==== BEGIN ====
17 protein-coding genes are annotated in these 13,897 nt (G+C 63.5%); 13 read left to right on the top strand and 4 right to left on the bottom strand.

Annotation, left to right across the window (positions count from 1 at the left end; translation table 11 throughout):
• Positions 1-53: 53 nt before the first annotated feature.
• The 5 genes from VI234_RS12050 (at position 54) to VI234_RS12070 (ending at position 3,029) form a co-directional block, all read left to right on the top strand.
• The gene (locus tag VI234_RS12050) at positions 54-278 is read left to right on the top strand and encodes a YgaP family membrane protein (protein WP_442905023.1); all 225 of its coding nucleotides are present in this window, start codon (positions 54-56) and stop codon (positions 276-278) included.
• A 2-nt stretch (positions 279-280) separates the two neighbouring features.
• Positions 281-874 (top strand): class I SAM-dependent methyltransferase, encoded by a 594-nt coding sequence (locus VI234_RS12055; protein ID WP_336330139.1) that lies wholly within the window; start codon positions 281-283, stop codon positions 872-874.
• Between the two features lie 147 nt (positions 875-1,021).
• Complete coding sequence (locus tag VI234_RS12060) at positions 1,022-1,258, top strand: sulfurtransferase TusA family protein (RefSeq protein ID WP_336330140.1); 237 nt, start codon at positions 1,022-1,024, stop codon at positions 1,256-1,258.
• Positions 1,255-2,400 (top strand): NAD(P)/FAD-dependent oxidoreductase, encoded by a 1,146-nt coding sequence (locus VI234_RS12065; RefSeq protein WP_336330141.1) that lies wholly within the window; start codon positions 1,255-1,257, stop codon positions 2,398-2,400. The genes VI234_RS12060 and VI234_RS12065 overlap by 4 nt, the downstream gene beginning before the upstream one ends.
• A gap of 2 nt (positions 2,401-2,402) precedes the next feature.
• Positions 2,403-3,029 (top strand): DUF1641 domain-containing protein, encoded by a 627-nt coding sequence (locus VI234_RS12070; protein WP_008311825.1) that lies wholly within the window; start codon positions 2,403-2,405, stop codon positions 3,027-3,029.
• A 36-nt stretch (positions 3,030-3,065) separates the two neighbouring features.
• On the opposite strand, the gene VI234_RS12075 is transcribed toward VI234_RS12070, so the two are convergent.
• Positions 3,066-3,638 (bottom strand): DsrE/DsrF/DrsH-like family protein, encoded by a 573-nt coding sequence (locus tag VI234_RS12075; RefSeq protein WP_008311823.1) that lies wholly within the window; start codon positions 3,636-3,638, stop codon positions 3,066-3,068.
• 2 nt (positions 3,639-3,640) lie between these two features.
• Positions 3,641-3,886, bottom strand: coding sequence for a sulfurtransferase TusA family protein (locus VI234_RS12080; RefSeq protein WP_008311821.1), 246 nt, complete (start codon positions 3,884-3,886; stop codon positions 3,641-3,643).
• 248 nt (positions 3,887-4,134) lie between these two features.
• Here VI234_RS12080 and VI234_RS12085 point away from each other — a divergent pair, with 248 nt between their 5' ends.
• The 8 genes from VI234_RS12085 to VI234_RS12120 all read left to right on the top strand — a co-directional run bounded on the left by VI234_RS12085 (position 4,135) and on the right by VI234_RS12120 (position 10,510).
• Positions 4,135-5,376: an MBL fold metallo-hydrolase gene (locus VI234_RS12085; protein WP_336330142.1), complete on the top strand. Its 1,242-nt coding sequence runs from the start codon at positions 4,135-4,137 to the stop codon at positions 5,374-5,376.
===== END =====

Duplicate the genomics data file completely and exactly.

17 protein-coding genes are annotated in these 13,897 nt (G+C 63.5%); 13 read left to right on the top strand and 4 right to left on the bottom strand.

Annotation, left to right across the window (positions count from 1 at the left end; translation table 11 throughout):
• Positions 1-53: 53 nt before the first annotated feature.
• The 5 genes from VI234_RS12050 (at position 54) to VI234_RS12070 (ending at position 3,029) form a co-directional block, all read left to right on the top strand.
• The gene (locus tag VI234_RS12050) at positions 54-278 is read left to right on the top strand and encodes a YgaP family membrane protein (protein WP_442905023.1); all 225 of its coding nucleotides are present in this window, start codon (positions 54-56) and stop codon (positions 276-278) included.
• A 2-nt stretch (positions 279-280) separates the two neighbouring features.
• Positions 281-874 (top strand): class I SAM-dependent methyltransferase, encoded by a 594-nt coding sequence (locus VI234_RS12055; protein ID WP_336330139.1) that lies wholly within the window; start codon positions 281-283, stop codon positions 872-874.
• Between the two features lie 147 nt (positions 875-1,021).
• Complete coding sequence (locus tag VI234_RS12060) at positions 1,022-1,258, top strand: sulfurtransferase TusA family protein (RefSeq protein ID WP_336330140.1); 237 nt, start codon at positions 1,022-1,024, stop codon at positions 1,256-1,258.
• Positions 1,255-2,400 (top strand): NAD(P)/FAD-dependent oxidoreductase, encoded by a 1,146-nt coding sequence (locus VI234_RS12065; RefSeq protein WP_336330141.1) that lies wholly within the window; start codon positions 1,255-1,257, stop codon positions 2,398-2,400. The genes VI234_RS12060 and VI234_RS12065 overlap by 4 nt, the downstream gene beginning before the upstream one ends.
• A gap of 2 nt (positions 2,401-2,402) precedes the next feature.
• Positions 2,403-3,029 (top strand): DUF1641 domain-containing protein, encoded by a 627-nt coding sequence (locus VI234_RS12070; protein WP_008311825.1) that lies wholly within the window; start codon positions 2,403-2,405, stop codon positions 3,027-3,029.
• A 36-nt stretch (positions 3,030-3,065) separates the two neighbouring features.
• On the opposite strand, the gene VI234_RS12075 is transcribed toward VI234_RS12070, so the two are convergent.
• Positions 3,066-3,638 (bottom strand): DsrE/DsrF/DrsH-like family protein, encoded by a 573-nt coding sequence (locus tag VI234_RS12075; RefSeq protein WP_008311823.1) that lies wholly within the window; start codon positions 3,636-3,638, stop codon positions 3,066-3,068.
• 2 nt (positions 3,639-3,640) lie between these two features.
• Positions 3,641-3,886, bottom strand: coding sequence for a sulfurtransferase TusA family protein (locus VI234_RS12080; RefSeq protein WP_008311821.1), 246 nt, complete (start codon positions 3,884-3,886; stop codon positions 3,641-3,643).
• 248 nt (positions 3,887-4,134) lie between these two features.
• Here VI234_RS12080 and VI234_RS12085 point away from each other — a divergent pair, with 248 nt between their 5' ends.
• The 8 genes from VI234_RS12085 to VI234_RS12120 all read left to right on the top strand — a co-directional run bounded on the left by VI234_RS12085 (position 4,135) and on the right by VI234_RS12120 (position 10,510).
• Positions 4,135-5,376: an MBL fold metallo-hydrolase gene (locus VI234_RS12085; protein WP_336330142.1), complete on the top strand. Its 1,242-nt coding sequence runs from the start codon at positions 4,135-4,137 to the stop codon at positions 5,374-5,376.